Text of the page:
But if the consequences for more affluent countries are serious, in the developing Balkan region they could be catastrophic. With current population trends, Djurdjev predicted that by mid-century, Serbia will be struggling to maintain its infrastructure and care for its older citizens. “In a demographic sense [Serbia] belongs to the modern world,” he said, “but in an economic sense, it’s part of the third.” In 2008, Djurdjev helped draft a national strategy for reversing the fall in fertility. Their suggestions ranged from giving families with more children cheap loans to giving third and fourth children €200 a month until their 18th birthday. The plan was approved but remains unimplemented for lack of money.


Tackling the “White Plague”

In the central city of Jagodina, Mayor Dragan “Palma” Markovic took aim at the declining birth rate last fall by hosting a dinner for 105 middle-aged bachelors and 145 single women aged 30 to 45 from all over Serbia, in hopes that his guests would pair off and have kids. Diners were invited on a seaside holiday in Greece, also funded by the city.

“So far eight couples have married, one baby has been born, and one is on its way,” said Markovic, now a Member of Parliament and president of the city council. More weddings are pending.

“When it comes to fighting the white plague” – the Balkan term for the shrinking population – “no activity is too small,” he said, “even if the result is the birth of only one more baby.” Jagodina also gives unemployed women €120 each month from the third month of pregnancy until a child turns one, and families get €200 a month for every child after their third until its majority – significant pay-outs in a country with an average monthly wage of about €525. Markovic claimed the city also has the lowest cost in Europe to enroll a child in kindergarten, at €20 per month. He credited this emphasis on “family values” for Jagodina’s status as one of the few Serbian towns to gain population between the 2002 and 2011 censuses.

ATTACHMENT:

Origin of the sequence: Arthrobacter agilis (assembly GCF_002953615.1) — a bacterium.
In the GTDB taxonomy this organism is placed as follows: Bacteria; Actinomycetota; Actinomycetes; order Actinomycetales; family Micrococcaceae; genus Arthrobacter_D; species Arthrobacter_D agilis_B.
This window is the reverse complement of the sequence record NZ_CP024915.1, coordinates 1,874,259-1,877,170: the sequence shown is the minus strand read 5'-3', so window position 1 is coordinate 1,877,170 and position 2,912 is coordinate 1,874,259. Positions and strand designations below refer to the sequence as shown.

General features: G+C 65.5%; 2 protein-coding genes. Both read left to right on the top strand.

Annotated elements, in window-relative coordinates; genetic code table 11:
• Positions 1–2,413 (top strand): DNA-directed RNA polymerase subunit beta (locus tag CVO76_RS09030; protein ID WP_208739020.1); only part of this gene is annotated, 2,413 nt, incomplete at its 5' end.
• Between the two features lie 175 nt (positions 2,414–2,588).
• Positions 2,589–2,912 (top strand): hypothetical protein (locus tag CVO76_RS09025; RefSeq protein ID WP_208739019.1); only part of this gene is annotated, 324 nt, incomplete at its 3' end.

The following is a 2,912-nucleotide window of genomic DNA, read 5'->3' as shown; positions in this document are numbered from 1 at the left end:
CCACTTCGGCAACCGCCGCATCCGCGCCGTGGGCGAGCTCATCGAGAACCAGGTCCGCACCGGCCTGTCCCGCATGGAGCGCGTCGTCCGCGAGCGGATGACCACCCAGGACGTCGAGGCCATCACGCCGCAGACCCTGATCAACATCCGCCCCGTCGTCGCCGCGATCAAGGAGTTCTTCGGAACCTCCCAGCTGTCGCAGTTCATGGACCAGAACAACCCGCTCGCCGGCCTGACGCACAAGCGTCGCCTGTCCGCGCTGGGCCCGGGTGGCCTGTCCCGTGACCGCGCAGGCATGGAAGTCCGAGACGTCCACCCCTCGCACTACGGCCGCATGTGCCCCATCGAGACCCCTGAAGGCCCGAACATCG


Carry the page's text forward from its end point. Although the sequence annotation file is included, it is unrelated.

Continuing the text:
But demographer Djurdjev said programmes like Jagodina’s are a waste of money. “Measures for family planning can only be effective if they’re implemented at the national level,” he said, arguing that funds should instead target structural problems, like recent studies revealing that the maternal age for a first child rose by two years – from 25 to 27 – over the past decade, a delay Mirjana Rasevic, director of the Institute for Social Research in Belgrade, called a “major reason” for the declining birth rate.